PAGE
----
Evaluation of a Commercially Delivered Weight Management Program for Adolescents

Maxine P. Bonham, Aimee L. Dordevic, Robert S. Ware, Leah Brennan, Helen Truby

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11 Citations (Scopus)


Objective: To evaluate a commercially available, structured short-term weight management program designed for adolescents with obesity delivered by nonhealth professionals. Study design: A multisite parallel-group randomized controlled trial was conducted to evaluate a commercial 12-week lifestyle behavioral program in commercial weight management centers in Australia. Eligible participants (13-17 years, body mass index (BMI) z score ≥1.282 with no presenting morbidities) were randomized (n = 88) to intervention or wait-list, and the program was delivered by consultants at participating weight management centers. The primary outcome was change in BMI z score. Secondary outcomes included the psychometric variables quality of life, body-esteem, and self-esteem. Data was analyzed according to intention-to-treat principles. Results: Of 74 participants who consented to enter the study, 66 provided baseline anthropometric data and 12-week data were available for 55 individuals (74%). A significantly greater decrease in BMI z score in the intervention group (n = 32) was observed when compared with the wait-list control group, mean difference (MD) = -0.27 kg/m2; 95% CI, -0.37,-0.17; P < .001). Participants allocated to receive the lifestyle intervention reported a greater improvement in body esteem (MD = 1.7, 95% CI, 0.3, 3.1; P = .02) and quality of life (MD = 5.9, 95% CI, 0.9, 10.9; P = .02) compared with the wait-list control group. Conclusions: A structured lifestyle intervention delivered by a commercial provider in an adolescent population can result in clinically relevant weight loss and improvements in psychosocial outcomes in the short term. Further research is required to evaluate long-term outcomes. Trial registration: International Clinical Trials Registry: ISRCTN13602313.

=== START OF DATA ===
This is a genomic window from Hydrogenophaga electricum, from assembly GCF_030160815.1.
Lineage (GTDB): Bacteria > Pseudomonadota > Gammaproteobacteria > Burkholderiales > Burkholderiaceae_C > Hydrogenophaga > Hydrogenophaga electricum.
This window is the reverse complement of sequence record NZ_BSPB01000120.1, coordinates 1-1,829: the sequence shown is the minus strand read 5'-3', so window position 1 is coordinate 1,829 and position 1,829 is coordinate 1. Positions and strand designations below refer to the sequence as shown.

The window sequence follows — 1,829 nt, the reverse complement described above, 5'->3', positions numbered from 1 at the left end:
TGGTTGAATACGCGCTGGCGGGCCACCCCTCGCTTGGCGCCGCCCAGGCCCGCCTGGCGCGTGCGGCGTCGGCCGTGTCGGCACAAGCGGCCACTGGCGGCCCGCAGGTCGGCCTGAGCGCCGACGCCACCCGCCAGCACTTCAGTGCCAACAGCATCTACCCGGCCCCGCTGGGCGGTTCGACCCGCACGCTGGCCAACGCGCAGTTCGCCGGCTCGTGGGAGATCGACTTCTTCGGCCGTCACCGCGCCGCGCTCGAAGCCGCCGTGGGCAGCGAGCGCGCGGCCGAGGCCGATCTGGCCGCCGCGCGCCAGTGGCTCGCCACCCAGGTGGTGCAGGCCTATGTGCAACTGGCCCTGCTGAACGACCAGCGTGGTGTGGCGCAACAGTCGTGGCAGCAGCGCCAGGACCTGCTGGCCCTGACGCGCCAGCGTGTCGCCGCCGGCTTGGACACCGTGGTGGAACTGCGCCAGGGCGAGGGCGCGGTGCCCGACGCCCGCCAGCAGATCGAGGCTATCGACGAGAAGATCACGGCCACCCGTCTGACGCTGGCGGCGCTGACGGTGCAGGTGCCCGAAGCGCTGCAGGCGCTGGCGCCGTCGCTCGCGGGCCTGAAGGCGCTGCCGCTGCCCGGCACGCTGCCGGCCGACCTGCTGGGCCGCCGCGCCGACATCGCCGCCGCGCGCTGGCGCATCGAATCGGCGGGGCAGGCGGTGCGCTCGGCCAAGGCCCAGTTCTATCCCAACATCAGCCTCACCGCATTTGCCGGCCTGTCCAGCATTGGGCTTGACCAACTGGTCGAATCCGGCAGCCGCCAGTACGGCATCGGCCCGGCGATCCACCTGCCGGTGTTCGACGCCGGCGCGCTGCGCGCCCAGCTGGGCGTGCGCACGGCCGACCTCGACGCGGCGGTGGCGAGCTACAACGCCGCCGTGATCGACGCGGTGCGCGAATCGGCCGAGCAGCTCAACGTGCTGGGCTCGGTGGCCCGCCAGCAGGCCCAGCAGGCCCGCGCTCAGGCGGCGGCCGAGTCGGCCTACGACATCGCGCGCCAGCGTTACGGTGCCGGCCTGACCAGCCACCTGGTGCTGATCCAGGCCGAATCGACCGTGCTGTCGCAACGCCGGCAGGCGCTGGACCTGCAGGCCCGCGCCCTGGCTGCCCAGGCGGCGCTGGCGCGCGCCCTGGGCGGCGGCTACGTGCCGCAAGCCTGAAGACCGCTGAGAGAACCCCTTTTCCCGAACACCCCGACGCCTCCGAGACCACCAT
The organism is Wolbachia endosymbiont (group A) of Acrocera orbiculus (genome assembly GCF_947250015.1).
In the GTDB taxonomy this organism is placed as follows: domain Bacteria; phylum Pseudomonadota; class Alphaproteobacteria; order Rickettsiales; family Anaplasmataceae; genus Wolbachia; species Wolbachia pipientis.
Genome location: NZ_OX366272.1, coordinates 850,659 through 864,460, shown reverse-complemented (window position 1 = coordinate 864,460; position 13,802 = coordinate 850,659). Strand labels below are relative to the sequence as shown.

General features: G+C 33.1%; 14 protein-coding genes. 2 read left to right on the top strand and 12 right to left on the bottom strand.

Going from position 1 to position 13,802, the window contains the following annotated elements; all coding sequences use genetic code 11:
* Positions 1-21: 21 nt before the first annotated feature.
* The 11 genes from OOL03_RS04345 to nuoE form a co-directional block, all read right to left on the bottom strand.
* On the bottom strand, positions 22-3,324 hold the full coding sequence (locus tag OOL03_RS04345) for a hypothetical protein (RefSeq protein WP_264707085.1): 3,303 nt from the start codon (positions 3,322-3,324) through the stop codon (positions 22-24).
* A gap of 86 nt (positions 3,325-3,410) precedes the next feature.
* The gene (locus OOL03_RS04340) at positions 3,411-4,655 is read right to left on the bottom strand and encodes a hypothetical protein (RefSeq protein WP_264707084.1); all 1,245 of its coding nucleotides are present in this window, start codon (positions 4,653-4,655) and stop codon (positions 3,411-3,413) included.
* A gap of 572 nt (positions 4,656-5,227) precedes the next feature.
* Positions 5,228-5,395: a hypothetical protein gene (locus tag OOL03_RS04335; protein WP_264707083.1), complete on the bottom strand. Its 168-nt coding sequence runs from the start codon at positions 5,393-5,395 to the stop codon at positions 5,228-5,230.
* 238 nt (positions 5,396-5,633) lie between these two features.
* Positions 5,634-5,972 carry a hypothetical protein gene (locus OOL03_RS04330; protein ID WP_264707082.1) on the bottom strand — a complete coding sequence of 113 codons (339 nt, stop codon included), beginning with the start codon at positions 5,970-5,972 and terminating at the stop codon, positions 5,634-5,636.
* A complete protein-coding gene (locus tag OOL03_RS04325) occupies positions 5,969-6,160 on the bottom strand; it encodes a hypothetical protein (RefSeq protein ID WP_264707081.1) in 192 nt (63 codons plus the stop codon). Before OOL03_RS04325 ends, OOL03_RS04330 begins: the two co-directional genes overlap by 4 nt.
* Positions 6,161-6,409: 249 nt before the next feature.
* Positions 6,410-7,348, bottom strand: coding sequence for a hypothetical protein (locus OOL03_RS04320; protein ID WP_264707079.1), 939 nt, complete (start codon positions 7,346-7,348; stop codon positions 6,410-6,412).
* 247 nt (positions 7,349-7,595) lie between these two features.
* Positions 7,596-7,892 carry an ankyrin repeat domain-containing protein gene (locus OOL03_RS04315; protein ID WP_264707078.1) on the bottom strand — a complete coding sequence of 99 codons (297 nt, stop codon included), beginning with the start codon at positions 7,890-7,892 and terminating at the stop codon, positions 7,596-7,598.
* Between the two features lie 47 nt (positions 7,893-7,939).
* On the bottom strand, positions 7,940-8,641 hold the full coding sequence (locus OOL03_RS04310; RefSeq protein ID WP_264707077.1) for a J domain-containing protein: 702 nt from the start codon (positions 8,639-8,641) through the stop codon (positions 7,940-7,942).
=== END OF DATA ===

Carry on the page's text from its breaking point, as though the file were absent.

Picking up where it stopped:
Original languageEnglish
Pages (from-to)73-80
Number of pages11
JournalThe Journal of Pediatrics
Publication statusPublished - Jun 2017


  • Obesity

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